right" to recognize only one social organization as
"legitimate" and to channel government funding through it.
In turn, each FSLN deputy that spoke proclaimed that the CPCs
would continue to operate regardless of the National
Assembly's vote and that the "will of the people is stronger
than the will of the Assembly." In a show of humor, FSLN
deputy Zochilt Ocampo, joked that the fact that all the
Liberal deputies showed up on time for the debate was a sign
that the CPCs are already working well.

Deputies Close Assembly
- - - - - - - - - - - -

4. (SBU) The CPC debate had captured headlines for two weeks
prior to the vote, with the PLC and ALN deputies repeatedly
pledging to vote as a single bloc to override the veto, and
the FSLN vowing to move forward with the CPCs regardless of
the outcome. The morning of the debate, the ALN, PLC, and
MRS caucuses met for over an hour to consolidate their votes.
The caucuses also decided to close the session to outside
observers due to concerns that CPC supporters would disrupt
the debate as they had a few weeks earlier when Ortega
pitched the CPCs on the Assembly floor (NOTE: Emboffs
attempted to observe the session, but were turned away when
assembly president Wilfredo Navarro refused to co-sign an
authorization slip. Minutes later, an apologetic Montealegre
confirmed by phone that the session was closed to all
observers. END NOTE.)

Injuction Granted by Supreme Court
- - - - - - - - - - - - - - - - -

5. (U) Immediately following the decision, the FSLN filed an
injuction with the Appeals Court, seeking a delay in the
publication of the Assembly's decision (officially known as
Law 630). Within hours, the Supreme Court's (CSJ) Chief
Justice Rafael Solis announced that the injunction had been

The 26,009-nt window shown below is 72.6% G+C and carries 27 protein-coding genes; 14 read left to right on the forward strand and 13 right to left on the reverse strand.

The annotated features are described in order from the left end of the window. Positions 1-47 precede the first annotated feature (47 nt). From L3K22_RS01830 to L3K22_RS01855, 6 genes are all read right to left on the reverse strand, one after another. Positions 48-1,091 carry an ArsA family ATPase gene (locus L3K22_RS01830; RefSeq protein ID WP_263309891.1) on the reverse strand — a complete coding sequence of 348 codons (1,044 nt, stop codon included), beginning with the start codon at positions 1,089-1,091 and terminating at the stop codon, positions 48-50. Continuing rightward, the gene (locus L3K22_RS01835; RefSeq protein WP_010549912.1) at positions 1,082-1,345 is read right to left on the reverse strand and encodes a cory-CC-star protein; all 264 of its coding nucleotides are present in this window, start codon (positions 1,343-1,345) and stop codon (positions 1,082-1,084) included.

granted and that Ortega had been notified by official
correspondence not to publish Law 630.

COMMENT
- - - -

6. (C) With the override of Ortega's veto, the Liberals won
a battle, but the war is not over. First, Ortega is sure to
appeal the decision to the CSJ, claiming that National
Assembly's vote to uphold legislation forbidding the CPCs is
unconstitutional as an infringement of citizens' right to
organize. If this happens, the Pacto-controlled CSJ is very
likely to rule in Ortega's favor -- as evidenced by the speed
with which the injunction was granted. Second, the PLC's
unanimous vote against the CPCs keeps the caucus together and
enables Aleman to discredit claims that the PLC/FSLN "Pacto"
is alive and well. In fact, in an article published the
morning of the vote, Aleman was quoted as saying that the
vote would demonstrate that "there are no negotiations with
the Sandinistas" in reference to rumors about discussions
over the new penal code that could favor Aleman.

7. (C) In apparent confirmation of the FSLN deputies' claims
that the CPCs will continue to move ahead with their social
project whether Ortega's veto were upheld or overturned,
local Managua CPC contacts seem unaffected by National
Assembly wrangling, stating that they are focused on their
local communities and spheres of influence. They continue to
hold weekly meetings and maintain regular interaction with
district and departmental level councils to voice concerns
and advocate for improvements in local services. Thus, while
today's National Assembly vote was an important symbolic
victory for the Liberal alliance, it remains to be seen if
their efforts to stop the CPCs by legal means will bear fruit.
TRIVELLI